Wednesday, October 5, 2011

Alzheimer's may be acquired through infection

An animal study shows that the cause of Alzheimer's may be related to an infectious process. Mice, that normally never develop the neurodegenerative disease, that were 'infected' with brain tissue from an Alzheimer's patient started developing the disease themselves, which spread throughout the brain. Because Alzheimer's is characterized by malicious folding of certain proteins that consequently accumulate in the brain, it could very well have the same underlying pathology as infectious prion diseases such as the mad cow disease, and Creutzfeldt-Jakob. The discovery could hint towards the origin of Alzheimer's, which as of now is still largely unknown.

According to the scientists, all of the mice that were given brain tissue from an Alzheimer's patient developed the disease themselves, showing a strong indication of an infection-like process. It does not prove that Alzheimer's disease can be transmitted from one patient to another, but the process could be similar. It is already known that diseases in which accumulating proteins are the cause of the disease can be transmitted by infection. In so-called prion diseases, an infectious and accumulating protein is underlying the pathology. Patients who are exposed to these misfolded proteins can obtain the illness by converting the normal protein into a malicious one. Replication of a virus is somewhat similar: their genetic material enters our bodies, whereafter it is being copied and accumulated to further transmit the disease by creating new viruses with the same genetic material.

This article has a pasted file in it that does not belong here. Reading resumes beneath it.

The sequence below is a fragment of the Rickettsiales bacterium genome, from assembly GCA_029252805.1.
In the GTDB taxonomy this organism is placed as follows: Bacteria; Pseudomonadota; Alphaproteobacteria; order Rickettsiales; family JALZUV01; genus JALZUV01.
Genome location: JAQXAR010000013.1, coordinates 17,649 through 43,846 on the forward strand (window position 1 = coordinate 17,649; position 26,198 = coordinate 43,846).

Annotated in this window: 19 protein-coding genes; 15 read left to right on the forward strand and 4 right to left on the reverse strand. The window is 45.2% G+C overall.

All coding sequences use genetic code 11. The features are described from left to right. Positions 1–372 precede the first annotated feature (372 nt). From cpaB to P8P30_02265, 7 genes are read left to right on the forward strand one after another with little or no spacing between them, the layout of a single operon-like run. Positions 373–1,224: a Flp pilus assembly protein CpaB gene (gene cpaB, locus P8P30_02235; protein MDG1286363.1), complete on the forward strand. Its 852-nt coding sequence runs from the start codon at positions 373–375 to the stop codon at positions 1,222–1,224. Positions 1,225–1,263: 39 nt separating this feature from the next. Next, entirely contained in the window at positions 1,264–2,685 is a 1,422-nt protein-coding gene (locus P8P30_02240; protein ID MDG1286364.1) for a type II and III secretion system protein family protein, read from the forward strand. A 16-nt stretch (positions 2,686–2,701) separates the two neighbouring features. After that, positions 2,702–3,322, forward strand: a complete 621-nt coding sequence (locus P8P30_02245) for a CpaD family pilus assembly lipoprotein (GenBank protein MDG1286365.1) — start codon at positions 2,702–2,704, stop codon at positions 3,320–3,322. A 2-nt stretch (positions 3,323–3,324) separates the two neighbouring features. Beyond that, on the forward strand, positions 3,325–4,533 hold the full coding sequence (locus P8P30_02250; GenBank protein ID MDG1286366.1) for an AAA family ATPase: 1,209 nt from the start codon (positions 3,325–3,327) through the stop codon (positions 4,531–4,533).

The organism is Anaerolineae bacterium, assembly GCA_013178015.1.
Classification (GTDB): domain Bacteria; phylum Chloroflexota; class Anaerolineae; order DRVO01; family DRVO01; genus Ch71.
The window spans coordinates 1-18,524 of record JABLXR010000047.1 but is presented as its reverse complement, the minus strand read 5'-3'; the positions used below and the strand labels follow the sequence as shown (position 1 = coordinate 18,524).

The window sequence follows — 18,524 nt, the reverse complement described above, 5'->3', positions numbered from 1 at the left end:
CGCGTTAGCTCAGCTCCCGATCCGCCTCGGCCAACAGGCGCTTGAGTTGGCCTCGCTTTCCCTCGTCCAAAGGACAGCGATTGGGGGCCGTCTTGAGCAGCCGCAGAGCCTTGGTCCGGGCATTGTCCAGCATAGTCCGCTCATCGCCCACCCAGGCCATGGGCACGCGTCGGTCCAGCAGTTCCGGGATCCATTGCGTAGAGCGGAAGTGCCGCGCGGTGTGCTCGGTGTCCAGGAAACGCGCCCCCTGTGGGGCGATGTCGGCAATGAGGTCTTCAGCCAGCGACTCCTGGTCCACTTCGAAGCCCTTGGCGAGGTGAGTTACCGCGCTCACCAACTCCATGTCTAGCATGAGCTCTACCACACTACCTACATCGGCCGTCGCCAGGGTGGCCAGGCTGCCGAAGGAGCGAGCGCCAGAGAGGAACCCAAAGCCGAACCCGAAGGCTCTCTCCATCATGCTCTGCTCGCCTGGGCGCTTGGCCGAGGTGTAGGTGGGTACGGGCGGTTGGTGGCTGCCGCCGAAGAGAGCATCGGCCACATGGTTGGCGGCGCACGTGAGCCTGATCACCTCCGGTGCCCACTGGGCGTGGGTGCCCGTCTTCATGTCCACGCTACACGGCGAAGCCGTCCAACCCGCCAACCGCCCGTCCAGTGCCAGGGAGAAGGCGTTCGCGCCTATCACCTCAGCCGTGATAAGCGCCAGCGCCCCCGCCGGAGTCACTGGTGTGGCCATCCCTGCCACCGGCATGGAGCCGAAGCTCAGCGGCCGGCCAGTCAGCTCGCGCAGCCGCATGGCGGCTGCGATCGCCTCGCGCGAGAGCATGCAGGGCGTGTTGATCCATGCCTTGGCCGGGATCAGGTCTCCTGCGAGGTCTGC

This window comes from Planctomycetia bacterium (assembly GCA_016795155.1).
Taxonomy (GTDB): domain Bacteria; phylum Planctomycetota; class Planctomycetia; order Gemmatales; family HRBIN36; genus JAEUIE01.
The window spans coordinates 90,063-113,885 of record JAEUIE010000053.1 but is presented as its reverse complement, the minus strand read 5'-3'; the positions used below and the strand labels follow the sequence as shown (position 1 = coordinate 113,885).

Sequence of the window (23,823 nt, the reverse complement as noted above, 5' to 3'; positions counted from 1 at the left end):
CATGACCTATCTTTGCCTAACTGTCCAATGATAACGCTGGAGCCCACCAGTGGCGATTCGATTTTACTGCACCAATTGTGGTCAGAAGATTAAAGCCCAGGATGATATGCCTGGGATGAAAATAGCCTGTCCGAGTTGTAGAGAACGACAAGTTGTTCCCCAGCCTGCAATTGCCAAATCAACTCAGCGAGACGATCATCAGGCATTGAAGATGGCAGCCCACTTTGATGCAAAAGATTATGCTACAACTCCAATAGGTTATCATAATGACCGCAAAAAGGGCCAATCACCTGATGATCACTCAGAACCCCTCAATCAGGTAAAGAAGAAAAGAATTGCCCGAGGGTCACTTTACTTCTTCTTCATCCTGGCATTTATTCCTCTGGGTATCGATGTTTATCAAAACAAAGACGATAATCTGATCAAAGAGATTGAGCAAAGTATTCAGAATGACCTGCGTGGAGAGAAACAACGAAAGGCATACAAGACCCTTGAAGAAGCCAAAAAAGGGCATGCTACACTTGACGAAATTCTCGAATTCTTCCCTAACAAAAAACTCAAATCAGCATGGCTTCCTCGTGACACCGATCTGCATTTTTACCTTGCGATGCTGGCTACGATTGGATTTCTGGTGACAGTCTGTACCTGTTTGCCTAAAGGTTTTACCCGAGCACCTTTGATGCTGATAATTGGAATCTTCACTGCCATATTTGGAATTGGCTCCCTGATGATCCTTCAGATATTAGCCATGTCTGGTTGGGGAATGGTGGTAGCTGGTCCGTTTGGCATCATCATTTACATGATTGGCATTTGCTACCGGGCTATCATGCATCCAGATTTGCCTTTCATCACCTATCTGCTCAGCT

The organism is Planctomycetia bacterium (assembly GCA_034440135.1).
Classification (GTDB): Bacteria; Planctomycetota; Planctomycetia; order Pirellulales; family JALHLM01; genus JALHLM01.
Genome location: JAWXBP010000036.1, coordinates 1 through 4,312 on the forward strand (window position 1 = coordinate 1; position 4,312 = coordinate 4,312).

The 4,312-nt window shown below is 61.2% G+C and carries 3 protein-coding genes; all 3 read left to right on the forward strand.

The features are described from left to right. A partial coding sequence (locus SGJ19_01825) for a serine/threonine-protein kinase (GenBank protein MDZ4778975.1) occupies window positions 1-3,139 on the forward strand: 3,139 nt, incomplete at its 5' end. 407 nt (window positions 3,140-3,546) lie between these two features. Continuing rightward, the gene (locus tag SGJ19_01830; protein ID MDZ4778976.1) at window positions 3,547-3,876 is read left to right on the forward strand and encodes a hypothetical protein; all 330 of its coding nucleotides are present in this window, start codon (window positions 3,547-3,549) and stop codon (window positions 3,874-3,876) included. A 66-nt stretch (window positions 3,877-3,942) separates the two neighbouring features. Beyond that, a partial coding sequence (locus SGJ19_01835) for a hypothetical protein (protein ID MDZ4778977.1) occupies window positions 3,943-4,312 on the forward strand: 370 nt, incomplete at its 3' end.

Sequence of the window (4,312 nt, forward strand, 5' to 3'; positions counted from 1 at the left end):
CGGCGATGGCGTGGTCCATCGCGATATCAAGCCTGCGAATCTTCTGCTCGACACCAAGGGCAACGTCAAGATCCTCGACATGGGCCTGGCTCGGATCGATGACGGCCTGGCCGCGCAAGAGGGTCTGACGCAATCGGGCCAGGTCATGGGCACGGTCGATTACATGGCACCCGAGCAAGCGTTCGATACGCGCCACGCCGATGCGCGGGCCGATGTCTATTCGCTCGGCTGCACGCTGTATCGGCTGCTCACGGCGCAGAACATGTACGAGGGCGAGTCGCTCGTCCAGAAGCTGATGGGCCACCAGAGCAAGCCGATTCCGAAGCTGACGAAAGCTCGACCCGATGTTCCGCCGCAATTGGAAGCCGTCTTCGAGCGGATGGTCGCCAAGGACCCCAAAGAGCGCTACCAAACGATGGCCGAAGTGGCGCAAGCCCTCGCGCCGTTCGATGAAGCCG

The pathology of Alzheimer's is based on incorrect folding of the proteins Tau and Beta-amyloid. These two consequently accumulate in the brain, causing death of the tissue. The disease often starts at a specific area in the brain, whereafter it spreads throughout the brain, eventually killing the patient. Because brain areas involved with memory are usually affected first, the disease most commonly presents itself as a form of dementia.

Showing that Alzheimer's disease can be induced in mice by an infection-like process is a step forward in discovering mechanisms that start the disease. Currently, it is often thought that the disease starts spontaneously without a direct cause. An infection process is unlikely to be the full story of Alzheimer's, though. The absence of a clear infectious agent in human Alzheimer's indicates that it is likely that non-infectious, endogenous mechanisms can also induce the disease. However, if the infectious process does play a role in human Alzheimer's, this may lead to novel therapies that may prevent neurodegeneration in a subset of patients. Currently, therapy focuses on slowing the progress of the disease, preventing it is impossible.

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